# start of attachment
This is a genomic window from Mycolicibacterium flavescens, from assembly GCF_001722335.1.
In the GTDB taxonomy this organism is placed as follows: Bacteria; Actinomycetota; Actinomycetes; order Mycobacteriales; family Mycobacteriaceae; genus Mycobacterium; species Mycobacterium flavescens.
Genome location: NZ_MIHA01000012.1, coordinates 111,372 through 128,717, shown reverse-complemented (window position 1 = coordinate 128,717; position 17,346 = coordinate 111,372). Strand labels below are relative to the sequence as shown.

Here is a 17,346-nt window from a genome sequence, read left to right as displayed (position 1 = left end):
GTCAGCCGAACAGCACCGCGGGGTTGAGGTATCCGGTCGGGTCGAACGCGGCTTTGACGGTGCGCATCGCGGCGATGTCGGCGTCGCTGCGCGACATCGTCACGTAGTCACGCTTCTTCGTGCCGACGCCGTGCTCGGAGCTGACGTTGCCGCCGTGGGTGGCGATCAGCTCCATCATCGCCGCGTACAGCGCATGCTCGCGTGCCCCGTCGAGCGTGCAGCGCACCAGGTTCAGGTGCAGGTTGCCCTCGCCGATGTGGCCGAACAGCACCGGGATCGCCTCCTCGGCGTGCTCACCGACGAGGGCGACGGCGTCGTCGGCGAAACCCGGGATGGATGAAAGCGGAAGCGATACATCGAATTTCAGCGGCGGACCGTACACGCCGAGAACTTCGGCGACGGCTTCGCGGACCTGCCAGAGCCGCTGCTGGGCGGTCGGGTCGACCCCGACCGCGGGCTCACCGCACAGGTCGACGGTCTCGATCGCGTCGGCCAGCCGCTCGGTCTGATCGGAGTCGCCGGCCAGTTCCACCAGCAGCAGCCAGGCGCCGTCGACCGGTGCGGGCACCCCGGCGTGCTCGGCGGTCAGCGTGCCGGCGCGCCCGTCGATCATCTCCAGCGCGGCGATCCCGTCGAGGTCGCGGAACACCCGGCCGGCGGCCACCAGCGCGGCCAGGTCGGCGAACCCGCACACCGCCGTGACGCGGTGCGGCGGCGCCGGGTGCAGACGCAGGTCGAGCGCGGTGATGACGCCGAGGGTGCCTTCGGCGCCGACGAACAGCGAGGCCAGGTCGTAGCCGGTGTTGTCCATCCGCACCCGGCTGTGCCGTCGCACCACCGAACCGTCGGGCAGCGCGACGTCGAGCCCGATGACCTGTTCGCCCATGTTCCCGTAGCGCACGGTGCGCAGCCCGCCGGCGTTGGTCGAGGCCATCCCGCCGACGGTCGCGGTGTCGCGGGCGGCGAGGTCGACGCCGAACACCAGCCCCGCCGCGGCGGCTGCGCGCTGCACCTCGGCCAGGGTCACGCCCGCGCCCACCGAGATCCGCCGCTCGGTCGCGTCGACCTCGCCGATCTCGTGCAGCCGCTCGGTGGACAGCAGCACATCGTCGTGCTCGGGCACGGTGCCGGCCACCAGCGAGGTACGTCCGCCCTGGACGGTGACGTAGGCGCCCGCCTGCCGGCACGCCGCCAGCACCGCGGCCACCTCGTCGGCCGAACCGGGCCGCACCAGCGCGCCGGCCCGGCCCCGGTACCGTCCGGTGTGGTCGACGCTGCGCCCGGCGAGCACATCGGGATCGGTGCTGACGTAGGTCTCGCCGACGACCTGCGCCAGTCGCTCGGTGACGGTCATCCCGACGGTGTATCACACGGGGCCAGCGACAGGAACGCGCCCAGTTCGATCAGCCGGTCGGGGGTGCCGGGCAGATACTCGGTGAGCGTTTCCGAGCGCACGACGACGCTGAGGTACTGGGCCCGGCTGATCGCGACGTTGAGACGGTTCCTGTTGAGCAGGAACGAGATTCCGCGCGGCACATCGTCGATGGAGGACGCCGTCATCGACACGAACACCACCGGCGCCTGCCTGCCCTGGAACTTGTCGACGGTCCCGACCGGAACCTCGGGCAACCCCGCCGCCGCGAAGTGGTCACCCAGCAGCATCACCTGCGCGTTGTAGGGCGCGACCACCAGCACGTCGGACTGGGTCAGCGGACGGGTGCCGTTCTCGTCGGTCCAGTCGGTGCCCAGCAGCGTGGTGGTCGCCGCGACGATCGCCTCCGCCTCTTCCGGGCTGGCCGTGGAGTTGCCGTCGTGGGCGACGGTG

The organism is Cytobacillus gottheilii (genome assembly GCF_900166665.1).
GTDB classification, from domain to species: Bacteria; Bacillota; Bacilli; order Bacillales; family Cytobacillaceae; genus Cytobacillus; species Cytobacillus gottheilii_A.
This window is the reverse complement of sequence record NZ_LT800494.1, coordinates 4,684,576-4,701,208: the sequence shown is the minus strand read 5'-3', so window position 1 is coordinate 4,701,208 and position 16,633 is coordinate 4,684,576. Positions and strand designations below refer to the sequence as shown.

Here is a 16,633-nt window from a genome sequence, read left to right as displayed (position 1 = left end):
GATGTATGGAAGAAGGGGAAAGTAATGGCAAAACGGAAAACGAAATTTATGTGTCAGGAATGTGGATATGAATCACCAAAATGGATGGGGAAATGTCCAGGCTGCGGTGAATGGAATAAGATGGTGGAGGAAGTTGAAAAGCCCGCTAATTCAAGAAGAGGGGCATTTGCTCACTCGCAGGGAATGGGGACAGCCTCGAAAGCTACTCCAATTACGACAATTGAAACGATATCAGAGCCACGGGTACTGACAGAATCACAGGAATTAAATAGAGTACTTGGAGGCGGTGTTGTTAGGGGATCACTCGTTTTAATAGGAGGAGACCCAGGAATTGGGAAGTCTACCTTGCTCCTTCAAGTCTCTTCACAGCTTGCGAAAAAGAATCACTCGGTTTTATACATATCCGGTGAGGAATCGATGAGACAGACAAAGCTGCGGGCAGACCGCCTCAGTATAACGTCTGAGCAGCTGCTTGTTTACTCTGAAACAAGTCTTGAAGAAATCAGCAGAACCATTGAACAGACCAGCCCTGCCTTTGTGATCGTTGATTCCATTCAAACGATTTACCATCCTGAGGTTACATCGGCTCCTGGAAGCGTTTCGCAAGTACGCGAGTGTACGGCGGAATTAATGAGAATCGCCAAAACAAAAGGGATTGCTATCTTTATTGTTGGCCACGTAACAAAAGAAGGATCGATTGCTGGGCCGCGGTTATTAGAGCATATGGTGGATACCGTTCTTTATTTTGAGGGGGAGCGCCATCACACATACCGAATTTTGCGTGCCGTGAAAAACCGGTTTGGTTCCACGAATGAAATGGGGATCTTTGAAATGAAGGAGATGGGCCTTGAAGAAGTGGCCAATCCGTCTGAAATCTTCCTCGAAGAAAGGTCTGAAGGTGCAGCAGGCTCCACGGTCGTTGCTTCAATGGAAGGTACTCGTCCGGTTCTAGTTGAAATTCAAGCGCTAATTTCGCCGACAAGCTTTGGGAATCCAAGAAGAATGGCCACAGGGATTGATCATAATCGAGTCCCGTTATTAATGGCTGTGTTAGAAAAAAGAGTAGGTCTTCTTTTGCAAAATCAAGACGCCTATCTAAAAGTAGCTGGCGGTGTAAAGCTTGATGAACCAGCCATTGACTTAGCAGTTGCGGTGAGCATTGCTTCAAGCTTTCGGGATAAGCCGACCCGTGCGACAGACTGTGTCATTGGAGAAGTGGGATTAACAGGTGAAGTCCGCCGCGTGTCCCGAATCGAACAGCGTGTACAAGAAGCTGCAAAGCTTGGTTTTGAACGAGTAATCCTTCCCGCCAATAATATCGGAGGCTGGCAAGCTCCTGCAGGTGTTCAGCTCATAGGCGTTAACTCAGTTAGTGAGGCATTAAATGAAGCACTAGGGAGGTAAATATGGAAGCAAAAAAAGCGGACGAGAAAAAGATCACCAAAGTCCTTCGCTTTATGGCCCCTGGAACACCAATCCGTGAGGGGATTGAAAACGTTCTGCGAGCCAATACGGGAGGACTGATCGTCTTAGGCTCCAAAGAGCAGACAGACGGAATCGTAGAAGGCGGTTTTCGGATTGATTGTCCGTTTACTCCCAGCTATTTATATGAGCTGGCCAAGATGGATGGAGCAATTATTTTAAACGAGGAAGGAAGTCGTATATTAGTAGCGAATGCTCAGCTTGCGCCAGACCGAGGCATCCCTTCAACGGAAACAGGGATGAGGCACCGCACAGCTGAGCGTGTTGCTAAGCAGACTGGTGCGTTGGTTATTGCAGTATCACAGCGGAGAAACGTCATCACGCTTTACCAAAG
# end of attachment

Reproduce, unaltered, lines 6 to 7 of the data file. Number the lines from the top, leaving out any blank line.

The organism is Cytobacillus gottheilii (genome assembly GCF_900166665.1).
GTDB classification, from domain to species: Bacteria; Bacillota; Bacilli; order Bacillales; family Cytobacillaceae; genus Cytobacillus; species Cytobacillus gottheilii_A.